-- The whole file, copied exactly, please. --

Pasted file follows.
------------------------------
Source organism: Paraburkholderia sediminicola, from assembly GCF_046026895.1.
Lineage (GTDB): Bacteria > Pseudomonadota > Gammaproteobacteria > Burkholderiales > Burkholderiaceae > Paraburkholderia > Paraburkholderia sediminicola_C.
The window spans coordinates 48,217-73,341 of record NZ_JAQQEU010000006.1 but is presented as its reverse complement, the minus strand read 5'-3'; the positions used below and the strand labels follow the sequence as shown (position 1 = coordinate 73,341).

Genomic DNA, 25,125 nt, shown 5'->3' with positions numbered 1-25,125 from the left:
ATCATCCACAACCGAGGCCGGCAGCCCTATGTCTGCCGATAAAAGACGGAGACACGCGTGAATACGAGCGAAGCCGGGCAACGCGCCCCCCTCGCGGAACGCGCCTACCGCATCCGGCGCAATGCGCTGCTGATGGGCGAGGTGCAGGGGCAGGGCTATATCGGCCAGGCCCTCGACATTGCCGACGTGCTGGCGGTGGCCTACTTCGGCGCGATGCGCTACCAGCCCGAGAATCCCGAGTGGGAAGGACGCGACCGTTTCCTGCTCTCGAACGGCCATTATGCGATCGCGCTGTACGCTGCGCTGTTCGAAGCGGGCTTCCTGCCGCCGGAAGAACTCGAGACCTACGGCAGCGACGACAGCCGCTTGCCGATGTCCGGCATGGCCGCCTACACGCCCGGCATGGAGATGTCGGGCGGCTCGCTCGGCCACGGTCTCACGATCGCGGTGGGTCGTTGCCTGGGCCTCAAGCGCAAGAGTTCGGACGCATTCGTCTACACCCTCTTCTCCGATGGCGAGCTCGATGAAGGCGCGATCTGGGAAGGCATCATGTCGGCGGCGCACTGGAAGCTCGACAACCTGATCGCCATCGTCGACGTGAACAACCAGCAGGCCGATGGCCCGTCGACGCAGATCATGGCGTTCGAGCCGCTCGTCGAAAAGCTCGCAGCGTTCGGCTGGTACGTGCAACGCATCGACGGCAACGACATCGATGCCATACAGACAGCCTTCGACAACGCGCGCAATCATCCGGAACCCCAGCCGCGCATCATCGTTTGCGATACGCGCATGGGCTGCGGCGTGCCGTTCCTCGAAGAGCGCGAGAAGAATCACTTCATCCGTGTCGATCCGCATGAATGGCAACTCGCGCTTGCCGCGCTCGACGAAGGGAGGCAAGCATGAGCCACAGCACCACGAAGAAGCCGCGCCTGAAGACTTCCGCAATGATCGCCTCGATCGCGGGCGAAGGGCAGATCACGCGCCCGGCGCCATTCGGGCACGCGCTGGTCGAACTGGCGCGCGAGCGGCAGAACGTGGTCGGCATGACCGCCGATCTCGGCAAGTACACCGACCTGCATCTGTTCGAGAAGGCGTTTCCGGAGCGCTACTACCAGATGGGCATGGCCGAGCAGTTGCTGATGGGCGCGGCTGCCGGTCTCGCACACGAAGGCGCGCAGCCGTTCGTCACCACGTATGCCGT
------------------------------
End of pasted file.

Source organism: Paraburkholderia sediminicola, from assembly GCF_046026895.1.
Lineage (GTDB): Bacteria > Pseudomonadota > Gammaproteobacteria > Burkholderiales > Burkholderiaceae > Paraburkholderia > Paraburkholderia sediminicola_C.
The window spans coordinates 48,217-73,341 of record NZ_JAQQEU010000006.1 but is presented as its reverse complement, the minus strand read 5'-3'; the positions used below and the strand labels follow the sequence as shown (position 1 = coordinate 73,341).

Genomic DNA, 25,125 nt, shown 5'->3' with positions numbered 1-25,125 from the left:
ATCATCCACAACCGAGGCCGGCAGCCCTATGTCTGCCGATAAAAGACGGAGACACGCGTGAATACGAGCGAAGCCGGGCAACGCGCCCCCCTCGCGGAACGCGCCTACCGCATCCGGCGCAATGCGCTGCTGATGGGCGAGGTGCAGGGGCAGGGCTATATCGGCCAGGCCCTCGACATTGCCGACGTGCTGGCGGTGGCCTACTTCGGCGCGATGCGCTACCAGCCCGAGAATCCCGAGTGGGAAGGACGCGACCGTTTCCTGCTCTCGAACGGCCATTATGCGATCGCGCTGTACGCTGCGCTGTTCGAAGCGGGCTTCCTGCCGCCGGAAGAACTCGAGACCTACGGCAGCGACGACAGCCGCTTGCCGATGTCCGGCATGGCCGCCTACACGCCCGGCATGGAGATGTCGGGCGGCTCGCTCGGCCACGGTCTCACGATCGCGGTGGGTCGTTGCCTGGGCCTCAAGCGCAAGAGTTCGGACGCATTCGTCTACACCCTCTTCTCCGATGGCGAGCTCGATGAAGGCGCGATCTGGGAAGGCATCATGTCGGCGGCGCACTGGAAGCTCGACAACCTGATCGCCATCGTCGACGTGAACAACCAGCAGGCCGATGGCCCGTCGACGCAGATCATGGCGTTCGAGCCGCTCGTCGAAAAGCTCGCAGCGTTCGGCTGGTACGTGCAACGCATCGACGGCAACGACATCGATGCCATACAGACAGCCTTCGACAACGCGCGCAATCATCCGGAACCCCAGCCGCGCATCATCGTTTGCGATACGCGCATGGGCTGCGGCGTGCCGTTCCTCGAAGAGCGCGAGAAGAATCACTTCATCCGTGTCGATCCGCATGAATGGCAACTCGCGCTTGCCGCGCTCGACGAAGGGAGGCAAGCATGAGCCACAGCACCACGAAGAAGCCGCGCCTGAAGACTTCCGCAATGATCGCCTCGATCGCGGGCGAAGGGCAGATCACGCGCCCGGCGCCATTCGGGCACGCGCTGGTCGAACTGGCGCGCGAGCGGCAGAACGTGGTCGGCATGACCGCCGATCTCGGCAAGTACACCGACCTGCATCTGTTCGAGAAGGCGTTTCCGGAGCGCTACTACCAGATGGGCATGGCCGAGCAGTTGCTGATGGGCGCGGCTGCCGGTCTCGCACACGAAGGCGCGCAGCCGTTCGTCACCACGTATGCCGT